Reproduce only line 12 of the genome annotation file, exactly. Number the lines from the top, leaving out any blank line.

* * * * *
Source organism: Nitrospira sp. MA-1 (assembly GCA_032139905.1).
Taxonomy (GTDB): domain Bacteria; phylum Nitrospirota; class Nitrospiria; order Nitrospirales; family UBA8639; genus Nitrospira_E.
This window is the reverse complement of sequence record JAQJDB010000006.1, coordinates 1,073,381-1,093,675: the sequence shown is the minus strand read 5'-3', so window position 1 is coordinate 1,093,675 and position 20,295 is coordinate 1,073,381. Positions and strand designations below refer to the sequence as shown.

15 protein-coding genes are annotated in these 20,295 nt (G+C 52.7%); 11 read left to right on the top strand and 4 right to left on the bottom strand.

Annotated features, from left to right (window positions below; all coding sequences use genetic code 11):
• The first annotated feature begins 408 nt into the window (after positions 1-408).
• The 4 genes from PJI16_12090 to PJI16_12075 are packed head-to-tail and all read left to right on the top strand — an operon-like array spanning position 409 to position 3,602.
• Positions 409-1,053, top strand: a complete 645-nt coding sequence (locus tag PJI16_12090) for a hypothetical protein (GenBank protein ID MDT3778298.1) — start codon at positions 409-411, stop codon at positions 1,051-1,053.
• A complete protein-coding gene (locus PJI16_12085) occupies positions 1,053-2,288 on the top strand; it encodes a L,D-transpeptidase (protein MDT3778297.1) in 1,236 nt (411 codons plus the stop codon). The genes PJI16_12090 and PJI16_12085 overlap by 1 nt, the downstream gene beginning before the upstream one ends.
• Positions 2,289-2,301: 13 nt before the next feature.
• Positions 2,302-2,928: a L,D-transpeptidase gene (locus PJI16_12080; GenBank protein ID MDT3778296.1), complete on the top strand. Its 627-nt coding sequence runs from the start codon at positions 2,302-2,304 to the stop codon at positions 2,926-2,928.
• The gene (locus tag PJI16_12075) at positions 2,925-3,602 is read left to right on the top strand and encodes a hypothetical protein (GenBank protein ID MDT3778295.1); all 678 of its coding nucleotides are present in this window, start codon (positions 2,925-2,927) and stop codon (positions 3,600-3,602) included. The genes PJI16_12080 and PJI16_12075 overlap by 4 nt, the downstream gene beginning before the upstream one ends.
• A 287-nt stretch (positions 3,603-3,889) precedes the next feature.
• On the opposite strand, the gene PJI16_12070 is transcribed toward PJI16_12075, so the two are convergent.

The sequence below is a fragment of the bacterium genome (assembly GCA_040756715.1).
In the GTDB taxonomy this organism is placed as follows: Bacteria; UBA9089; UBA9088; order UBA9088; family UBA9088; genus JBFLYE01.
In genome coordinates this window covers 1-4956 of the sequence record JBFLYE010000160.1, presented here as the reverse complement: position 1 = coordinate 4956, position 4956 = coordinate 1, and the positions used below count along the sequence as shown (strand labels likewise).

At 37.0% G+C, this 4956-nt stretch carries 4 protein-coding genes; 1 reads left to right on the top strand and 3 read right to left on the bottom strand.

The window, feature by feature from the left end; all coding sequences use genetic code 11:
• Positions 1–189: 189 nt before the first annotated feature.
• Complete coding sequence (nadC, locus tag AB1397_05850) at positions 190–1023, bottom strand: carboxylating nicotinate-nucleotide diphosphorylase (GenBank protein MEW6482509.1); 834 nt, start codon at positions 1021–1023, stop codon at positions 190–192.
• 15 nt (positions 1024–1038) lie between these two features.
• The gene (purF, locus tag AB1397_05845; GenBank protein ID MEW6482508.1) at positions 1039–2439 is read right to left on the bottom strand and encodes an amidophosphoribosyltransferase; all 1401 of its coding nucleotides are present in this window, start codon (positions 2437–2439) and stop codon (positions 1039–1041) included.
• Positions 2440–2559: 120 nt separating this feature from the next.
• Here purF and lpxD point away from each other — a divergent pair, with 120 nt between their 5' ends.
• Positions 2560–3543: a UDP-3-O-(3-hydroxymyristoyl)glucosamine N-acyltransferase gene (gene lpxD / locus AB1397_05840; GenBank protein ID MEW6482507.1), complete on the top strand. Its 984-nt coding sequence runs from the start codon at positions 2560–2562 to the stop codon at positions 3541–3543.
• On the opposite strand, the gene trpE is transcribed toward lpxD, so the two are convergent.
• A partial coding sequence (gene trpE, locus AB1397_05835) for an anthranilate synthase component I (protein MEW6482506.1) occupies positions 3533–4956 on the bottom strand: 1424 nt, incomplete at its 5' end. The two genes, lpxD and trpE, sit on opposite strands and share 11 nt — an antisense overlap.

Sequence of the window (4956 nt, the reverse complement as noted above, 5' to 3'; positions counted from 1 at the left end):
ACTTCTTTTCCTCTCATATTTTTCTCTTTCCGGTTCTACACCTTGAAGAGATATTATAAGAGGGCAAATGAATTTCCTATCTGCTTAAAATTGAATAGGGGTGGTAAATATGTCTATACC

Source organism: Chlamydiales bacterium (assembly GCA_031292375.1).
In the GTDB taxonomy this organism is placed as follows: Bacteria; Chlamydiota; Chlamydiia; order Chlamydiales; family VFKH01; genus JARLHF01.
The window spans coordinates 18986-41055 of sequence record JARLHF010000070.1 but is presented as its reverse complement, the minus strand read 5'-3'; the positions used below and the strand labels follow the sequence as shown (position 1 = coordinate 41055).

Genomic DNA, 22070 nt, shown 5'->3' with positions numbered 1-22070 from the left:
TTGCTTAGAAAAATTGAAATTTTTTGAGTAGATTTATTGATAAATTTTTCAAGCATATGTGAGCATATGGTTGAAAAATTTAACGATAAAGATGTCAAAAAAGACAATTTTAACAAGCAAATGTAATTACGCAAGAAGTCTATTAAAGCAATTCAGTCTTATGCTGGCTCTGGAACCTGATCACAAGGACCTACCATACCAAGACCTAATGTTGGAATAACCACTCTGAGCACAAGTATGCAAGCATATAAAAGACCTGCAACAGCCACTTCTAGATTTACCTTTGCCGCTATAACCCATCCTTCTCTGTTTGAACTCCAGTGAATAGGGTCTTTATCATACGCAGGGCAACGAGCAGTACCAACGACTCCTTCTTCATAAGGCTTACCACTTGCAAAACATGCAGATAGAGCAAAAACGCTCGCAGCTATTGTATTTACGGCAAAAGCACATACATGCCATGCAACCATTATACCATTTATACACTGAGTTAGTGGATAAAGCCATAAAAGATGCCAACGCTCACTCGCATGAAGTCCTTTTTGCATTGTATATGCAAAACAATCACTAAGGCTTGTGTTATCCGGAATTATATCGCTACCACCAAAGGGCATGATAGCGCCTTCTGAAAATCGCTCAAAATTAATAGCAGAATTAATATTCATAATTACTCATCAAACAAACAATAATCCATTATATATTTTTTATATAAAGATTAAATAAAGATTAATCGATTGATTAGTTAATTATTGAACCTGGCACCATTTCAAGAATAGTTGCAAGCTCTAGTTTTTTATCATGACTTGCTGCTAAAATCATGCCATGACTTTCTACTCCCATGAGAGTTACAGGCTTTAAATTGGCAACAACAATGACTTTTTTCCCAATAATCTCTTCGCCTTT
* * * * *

• The gene (locus tag PJI16_12075) at positions 2,925-3,602 is read left to right on the top strand and encodes a hypothetical protein (GenBank protein ID MDT3778295.1); all 678 of its coding nucleotides are present in this window, start codon (positions 2,925-2,927) and stop codon (positions 3,600-3,602) included. The genes PJI16_12080 and PJI16_12075 overlap by 4 nt, the downstream gene beginning before the upstream one ends.